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Meat-Hook Hungers

Meat-Hook Hungers

Alison Gerhard

Based on a true obsession

I started chewing on my cheek.

It’s a small quirk, and really, who can blame me? I fidget with every part of my body, run my hands through shaved hair, twirl pencils, jitter legs. I scratch my head and like hearing the sound through the bone. If I had antennae I would wash them like a moth in quiet moments. I sometimes fail to thread my needle because I like to run the bright embroidery thread across my lips.

So now I fidget with my cheek, run the soft stretchy stuff past teeth. I take little chunks and wiggle my jaw back and forth to feel skin sliding against skin. Sometimes I bite too hard and just swallow a little flap of skin.


I grew immune to nosebleed bloat growing up. I’d bleed until I’d pass out sometimes (true story). Once I started bleeding so hard in gym class that I couldn’t keep all the blood cupped in my two poor hands so I tilted my head back and let myself drink and it still went everywhere. My hands are a really shitty chalice. I tracked bloody footprints all the way to the nurse’s office. I turned back once to look and there was a hoard of housekeepers behind me spritzing each footstep with bleach like the saddest train of antiseptic ants.

Fun fact; my body’s started digesting my own intestines.

I can’t blame it. I’ve been swallowing bits of myself for so long that when I get hungry I feel myself rub my tongue against the back of my teeth like a lover. I’d so much rather my own company then more invaders in my body. I’ve swallowed steel pills and cameras and men’s hands.

I like knowing that what I’ve eaten was already warm, and already right where it belongs.

I dream some nights that I find myself in a meat packing plant. It smells like grey concrete and antiseptic. It’s the sort of place where your footsteps echo even when you’re not wearing shoes. There is a single, shining hook that hangs from a ceiling you can’t see when you look up and I’m in love, mouth open. The chain is thick and it also clangs like footsteps when I grab the steel point and in a single movement shove it up through that soft palette.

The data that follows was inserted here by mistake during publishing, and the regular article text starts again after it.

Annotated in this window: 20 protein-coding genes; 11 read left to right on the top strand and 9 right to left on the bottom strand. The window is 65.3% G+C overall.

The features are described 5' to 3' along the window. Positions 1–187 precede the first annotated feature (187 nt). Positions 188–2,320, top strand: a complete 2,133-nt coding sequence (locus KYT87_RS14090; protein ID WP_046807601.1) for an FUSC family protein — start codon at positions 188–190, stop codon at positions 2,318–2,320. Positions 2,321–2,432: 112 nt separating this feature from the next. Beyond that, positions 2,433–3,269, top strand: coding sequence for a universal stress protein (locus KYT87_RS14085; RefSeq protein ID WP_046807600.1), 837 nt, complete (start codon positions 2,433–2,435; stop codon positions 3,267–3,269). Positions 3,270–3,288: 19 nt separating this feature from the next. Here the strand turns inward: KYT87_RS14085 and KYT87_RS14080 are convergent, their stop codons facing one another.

It feels like when you were in those screaming kindergarten classes, avoiding that kid who ate your smiley Walmart sticker then spit it up and gave it back to you when you began to cry. Like when you were hiding in the corner with the goldfish cracker crumbs on that terrible shag rug and then you would make a little ball of playdoh and impale it on your finger.

It felt like the hook was me and the playdoh was me and just a perfect yielding as you pull yourself off the floor and grab your knife- you always have a knife, you know that. So you grab your knife and start right between the eyes like a bled hog and just drag it straight down your body and peel the bone and muscle and fat like a zipper. I am so emaciated and there’s no blood I’m like a cocoon but I feel so awful nauseous full of intestine and nosebleed blood and too much of me and I drag the knife all the way down and I go limp and then

There I am, climbing out of myself and I am perfect.

When I wake up in the mornings to wash my face, I still see my husk there, hanging in the mirror.


Alison Gerhard is a researcher at the College of William and Mary in Williamsburg, Virginia, currently pursuing her master's degree in chemistry. Her work has appeared or is forthcoming in Wordgathering, Breath and Shadow, and in the Solstice Shorts; Noon anthology, available from Arachne Press.

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